Using emotional insight
for personal development and professional success

An argument that games are worth taking seriously

Being an inveterate gamer, and having been involved in several projects in game design over the years, it was interesting to come across the TED talk below.  Jane McGonigal not only defends gaming as an activity, but suggests it may save the world.  Or at least help us solve some significant problems.  Last year I was involved in creating a game whose aim was not only to be enjoyable, but to achieve some social good, so it's great to see someone else flying the flag that just because it's fun doesn't mean it doesn't achieve worthwhile.

The game I designed, in conjunction with Undying King Games and The Campaign Company, was Croydon2040.  This was part of the Imagine Croydon project, a project to give thousands of residents of Croydon the chance to have their say about what they wished for the future of Croydon.  It's notoriously difficult to get young people involved in these consultation exercises, so we came at the problem from a new angle – we created a game for them to play which would involve them deciding on their priorities as they played.

Croydon2040 was a web based inter-school game.  A team from each school competed against each other to create the greatest possible future for Croydon.  Each week they were faced with a series of policy decision based on real decision and problems facing the borough.  They then received feedback on the impact of their decisions, as well as the budgeting decisions they made, so they could see how real choices lead to real impacts on 'their' version of Croydon.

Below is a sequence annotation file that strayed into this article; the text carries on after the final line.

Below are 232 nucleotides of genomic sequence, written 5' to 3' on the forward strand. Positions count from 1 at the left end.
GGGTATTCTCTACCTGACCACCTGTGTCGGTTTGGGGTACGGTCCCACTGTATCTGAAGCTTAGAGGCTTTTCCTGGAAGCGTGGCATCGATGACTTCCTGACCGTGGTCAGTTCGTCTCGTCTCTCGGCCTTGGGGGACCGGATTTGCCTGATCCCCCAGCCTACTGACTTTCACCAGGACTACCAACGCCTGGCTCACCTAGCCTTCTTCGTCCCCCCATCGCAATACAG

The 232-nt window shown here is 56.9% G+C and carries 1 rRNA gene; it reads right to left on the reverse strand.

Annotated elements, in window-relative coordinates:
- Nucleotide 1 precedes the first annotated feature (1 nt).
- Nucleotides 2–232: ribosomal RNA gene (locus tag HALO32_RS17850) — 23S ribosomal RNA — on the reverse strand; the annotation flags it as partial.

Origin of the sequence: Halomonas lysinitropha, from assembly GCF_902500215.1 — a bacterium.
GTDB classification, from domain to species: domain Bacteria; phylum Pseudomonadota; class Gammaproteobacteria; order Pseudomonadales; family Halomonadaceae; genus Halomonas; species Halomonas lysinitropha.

This game was a huge success, with the players and schools becoming incredibly enthusiastic.  We often have problems getting younger people talking seriously about politics, or about what their priorities are, but this game did so brilliantly.  By adding an element of competition and challenge, and by giving the players the power in their own cities, we found they were bursting with ideas and opinions.

Humans like puzzles, challenges and the chance to achieve a goal.  Games are a great way of harnessing these drives and directing them in a single direction.  By taking a step back and thinking about where we'd like these energies directed we can achieve remarkable things – as Jane McGonigal says games create a state of 'joyful productivity' in players, and we can choose what that productivity achieves.

Games are still in their infancy in our culture, and we tend to think of them as something for kids or something to be occasionally indulged in when our work is done.  Perhaps its a hangover from our old 'protestant work ethic' that tells us that things are either 'fun' or 'worthwhile' but can't be both.  Yet we do use the 'game' idea – almost all of us have found that if we make a game out of studying, or a task, or a goal we are often far more motivated to succeed and keep at it (even keeping tally marks or progress or time committed is a kind of a game).  If we can use our desire to play to achieve something real and meaningful, or we use games to engage and involve those who otherwise would switch off,  we can have a positive impact on the world whilst just having more fun… and that's got to be a worthwhile aim.

Leave a Reply

CommentLuv badge